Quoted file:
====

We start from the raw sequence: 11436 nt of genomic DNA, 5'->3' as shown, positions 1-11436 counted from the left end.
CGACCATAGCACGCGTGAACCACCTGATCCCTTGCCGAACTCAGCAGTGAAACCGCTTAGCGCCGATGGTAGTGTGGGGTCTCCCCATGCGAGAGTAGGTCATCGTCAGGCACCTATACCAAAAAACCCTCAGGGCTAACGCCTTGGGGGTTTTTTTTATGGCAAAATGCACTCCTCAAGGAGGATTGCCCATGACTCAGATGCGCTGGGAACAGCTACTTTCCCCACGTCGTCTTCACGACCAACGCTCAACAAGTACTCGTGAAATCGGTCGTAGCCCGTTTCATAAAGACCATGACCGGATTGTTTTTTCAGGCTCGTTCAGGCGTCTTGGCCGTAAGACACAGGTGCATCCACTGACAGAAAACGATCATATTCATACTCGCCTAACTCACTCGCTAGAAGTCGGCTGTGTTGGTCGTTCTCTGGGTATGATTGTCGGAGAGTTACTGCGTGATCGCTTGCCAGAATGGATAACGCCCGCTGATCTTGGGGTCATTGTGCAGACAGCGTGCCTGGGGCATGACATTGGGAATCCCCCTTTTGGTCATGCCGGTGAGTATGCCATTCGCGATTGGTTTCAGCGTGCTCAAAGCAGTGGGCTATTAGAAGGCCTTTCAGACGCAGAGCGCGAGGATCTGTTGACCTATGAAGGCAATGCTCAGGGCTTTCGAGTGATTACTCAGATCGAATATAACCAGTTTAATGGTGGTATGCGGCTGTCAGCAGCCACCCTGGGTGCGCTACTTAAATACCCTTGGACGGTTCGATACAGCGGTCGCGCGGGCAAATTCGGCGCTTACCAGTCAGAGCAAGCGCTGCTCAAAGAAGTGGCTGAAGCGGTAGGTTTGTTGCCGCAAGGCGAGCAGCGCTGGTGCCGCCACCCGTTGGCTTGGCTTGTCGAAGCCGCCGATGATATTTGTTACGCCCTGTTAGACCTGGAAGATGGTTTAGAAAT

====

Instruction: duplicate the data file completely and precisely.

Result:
We start from the raw sequence: 11436 nt of genomic DNA, 5'->3' as shown, positions 1-11436 counted from the left end.
CGACCATAGCACGCGTGAACCACCTGATCCCTTGCCGAACTCAGCAGTGAAACCGCTTAGCGCCGATGGTAGTGTGGGGTCTCCCCATGCGAGAGTAGGTCATCGTCAGGCACCTATACCAAAAAACCCTCAGGGCTAACGCCTTGGGGGTTTTTTTTATGGCAAAATGCACTCCTCAAGGAGGATTGCCCATGACTCAGATGCGCTGGGAACAGCTACTTTCCCCACGTCGTCTTCACGACCAACGCTCAACAAGTACTCGTGAAATCGGTCGTAGCCCGTTTCATAAAGACCATGACCGGATTGTTTTTTCAGGCTCGTTCAGGCGTCTTGGCCGTAAGACACAGGTGCATCCACTGACAGAAAACGATCATATTCATACTCGCCTAACTCACTCGCTAGAAGTCGGCTGTGTTGGTCGTTCTCTGGGTATGATTGTCGGAGAGTTACTGCGTGATCGCTTGCCAGAATGGATAACGCCCGCTGATCTTGGGGTCATTGTGCAGACAGCGTGCCTGGGGCATGACATTGGGAATCCCCCTTTTGGTCATGCCGGTGAGTATGCCATTCGCGATTGGTTTCAGCGTGCTCAAAGCAGTGGGCTATTAGAAGGCCTTTCAGACGCAGAGCGCGAGGATCTGTTGACCTATGAAGGCAATGCTCAGGGCTTTCGAGTGATTACTCAGATCGAATATAACCAGTTTAATGGTGGTATGCGGCTGTCAGCAGCCACCCTGGGTGCGCTACTTAAATACCCTTGGACGGTTCGATACAGCGGTCGCGCGGGCAAATTCGGCGCTTACCAGTCAGAGCAAGCGCTGCTCAAAGAAGTGGCTGAAGCGGTAGGTTTGTTGCCGCAAGGCGAGCAGCGCTGGTGCCGCCACCCGTTGGCTTGGCTTGTCGAAGCCGCCGATGATATTTGTTACGCCCTGTTAGACCTGGAAGATGGTTTAGAAAT